Despite the rhetoric, Barker did allow good to triumph occasionally as a strategic literary tactic. Kirk need not have given in to the dark side on the same scale as Barker to mix things up a bit. But there clearly are limitations to effectively exploring the “moral imagination” in this genre, especially when after a couple of stories readers have a fairly good grasp on what that morality is. The names, locations, and circumstances vary, but the end result becomes a blur of too much of the same.
It is understandable why those of the conservative or libertarian persuasion have eagerly embraced Kirk’s short stories. First of all, Kirk’s reputation clearly precedes him, and it’s not as if there are all that many conservatives in the field of horror fiction. It is extraordinarily unlikely that any conservative is going to step forward to say the much acclaimed intellectual founder of the movement they align themselves with is only of middling success in his fiction. Second, even though many of these stories are weak in the-sense-of-impending-doom department, they are written in a classical style that admits to the fantasy party those too snobbish to thrash about in the decidedly low-brow world where most of the more effective examples of the genre are found.
BUT THERE’S ALSO THE FACT that the stories in Ancestral Shadows are steeped in Kirk’s worldview. Antagonists in Kirk’s literature are often somehow connected to the nanny state; settings are often landscapes created by failed liberal policies.
In “The Surly Sullen Bell,” for example, Kirk disparages St. Louis as “a progressive town, in which the air stank from the breweries and the government stank from other fermentation.” In another story set in a nameless, crime-ridden city, Kirk sets the scene thusly, “The vacant lots, a legacy of urban ‘renewal,’ were abandoned to two-footed predators.” On the character side of the coin, it is much the same. The undead priest is strangely not the antagonist in the story entitled “Ex Tenebris.” Rather, it is S.G.W. Barnes, a tax assessor whose faith in secular government’s ability to solve all problems allows him to act out cruelly against the individual. As he drives along the roadways to impose government on heretofore free persons, Barnes curses that “irrational relic of supernatural rubbish — Ash Wednesday.” The nightmarish hillbilly girl from Hell in “The Princess of All Lands,” the best and most frightening story in the collection, is described as a “dull-witted and unschooled girl” from whose mouth “drifted the slogans and liberation-chic of bored bourgeois Women’s Lib zealots.”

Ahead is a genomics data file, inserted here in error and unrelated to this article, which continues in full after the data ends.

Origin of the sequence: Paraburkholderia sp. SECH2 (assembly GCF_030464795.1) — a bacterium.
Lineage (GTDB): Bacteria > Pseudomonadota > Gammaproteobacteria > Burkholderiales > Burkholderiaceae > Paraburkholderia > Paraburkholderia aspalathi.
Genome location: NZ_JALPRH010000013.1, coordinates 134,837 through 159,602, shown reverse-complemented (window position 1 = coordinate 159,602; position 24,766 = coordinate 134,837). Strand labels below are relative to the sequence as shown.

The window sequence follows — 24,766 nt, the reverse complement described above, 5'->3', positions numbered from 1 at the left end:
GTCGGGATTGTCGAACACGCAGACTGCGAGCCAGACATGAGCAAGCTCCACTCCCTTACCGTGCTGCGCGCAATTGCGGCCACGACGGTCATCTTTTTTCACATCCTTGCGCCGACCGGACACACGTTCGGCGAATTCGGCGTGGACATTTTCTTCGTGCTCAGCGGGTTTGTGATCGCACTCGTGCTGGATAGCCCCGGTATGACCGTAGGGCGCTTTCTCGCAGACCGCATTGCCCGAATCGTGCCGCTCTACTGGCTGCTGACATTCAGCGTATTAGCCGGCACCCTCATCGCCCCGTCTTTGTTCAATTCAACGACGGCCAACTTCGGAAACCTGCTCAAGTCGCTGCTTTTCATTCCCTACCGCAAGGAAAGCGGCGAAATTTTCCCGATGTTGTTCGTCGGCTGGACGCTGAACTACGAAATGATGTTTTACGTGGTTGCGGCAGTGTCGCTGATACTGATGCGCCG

“The work of horror really is a dance — a moving, rhythmic search,” says Stephen King in his nonfiction exploration of the horror genre, Danse Macabre, which incidentally lists Kirk’s “Princess of All Lands” as one of the 100 best short horror stories. “And what it’s looking for is the place where you, the viewer or the reader, live at your most primitive level. The work of horror is not interested in the civilized furniture of our lives.”
Kirk’s fiction will still likely be found agreeable to those who simply enjoy a good, if predictable, gothic romp. Pure gothic literature of the Bronte-sisters kind probably would have been better suited to Kirk’s skills. One really does have quite a bit to live up to when labeling one’s work supernatural fiction. Read most any of Kirk’s stories alongside Lovecraft’s “The Rats in the Walls,” for example, and it’s no contest which tale is going to keep you up at night.
Perhaps it will not be considered too much of an insult to Kirk’s legacy to suggest he may have been too civilized to tear into humanity with the ferocity necessary to raise goose bumps from the average reader’s flesh. For those looking for supernatural tales that will make their hearts race and their skin crawl, despite the hype, they’d be well-advised to look elsewhere.